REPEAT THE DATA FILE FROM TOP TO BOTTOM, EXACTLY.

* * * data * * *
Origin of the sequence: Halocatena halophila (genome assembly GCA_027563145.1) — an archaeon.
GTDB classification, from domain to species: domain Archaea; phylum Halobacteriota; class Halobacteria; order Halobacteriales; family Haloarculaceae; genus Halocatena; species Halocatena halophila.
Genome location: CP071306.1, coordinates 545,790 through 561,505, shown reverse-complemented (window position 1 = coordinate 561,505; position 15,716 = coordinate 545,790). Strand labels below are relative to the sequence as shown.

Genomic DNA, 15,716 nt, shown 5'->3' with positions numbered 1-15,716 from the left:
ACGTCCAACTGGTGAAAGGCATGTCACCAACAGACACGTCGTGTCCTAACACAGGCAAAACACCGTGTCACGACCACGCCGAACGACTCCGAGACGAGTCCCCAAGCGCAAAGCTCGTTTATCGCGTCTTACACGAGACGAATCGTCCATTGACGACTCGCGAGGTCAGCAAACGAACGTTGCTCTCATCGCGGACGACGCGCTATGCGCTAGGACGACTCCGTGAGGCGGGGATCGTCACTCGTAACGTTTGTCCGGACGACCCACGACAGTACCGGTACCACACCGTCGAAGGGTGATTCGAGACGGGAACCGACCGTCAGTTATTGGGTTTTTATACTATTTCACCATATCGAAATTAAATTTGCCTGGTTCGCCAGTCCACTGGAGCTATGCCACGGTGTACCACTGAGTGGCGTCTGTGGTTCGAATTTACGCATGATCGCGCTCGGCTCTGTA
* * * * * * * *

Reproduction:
Origin of the sequence: Halocatena halophila (genome assembly GCA_027563145.1) — an archaeon.
GTDB classification, from domain to species: domain Archaea; phylum Halobacteriota; class Halobacteria; order Halobacteriales; family Haloarculaceae; genus Halocatena; species Halocatena halophila.
Genome location: CP071306.1, coordinates 545,790 through 561,505, shown reverse-complemented (window position 1 = coordinate 561,505; position 15,716 = coordinate 545,790). Strand labels below are relative to the sequence as shown.

Genomic DNA, 15,716 nt, shown 5'->3' with positions numbered 1-15,716 from the left:
ACGTCCAACTGGTGAAAGGCATGTCACCAACAGACACGTCGTGTCCTAACACAGGCAAAACACCGTGTCACGACCACGCCGAACGACTCCGAGACGAGTCCCCAAGCGCAAAGCTCGTTTATCGCGTCTTACACGAGACGAATCGTCCATTGACGACTCGCGAGGTCAGCAAACGAACGTTGCTCTCATCGCGGACGACGCGCTATGCGCTAGGACGACTCCGTGAGGCGGGGATCGTCACTCGTAACGTTTGTCCGGACGACCCACGACAGTACCGGTACCACACCGTCGAAGGGTGATTCGAGACGGGAACCGACCGTCAGTTATTGGGTTTTTATACTATTTCACCATATCGAAATTAAATTTGCCTGGTTCGCCAGTCCACTGGAGCTATGCCACGGTGTACCACTGAGTGGCGTCTGTGGTTCGAATTTACGCATGATCGCGCTCGGCTCTGTA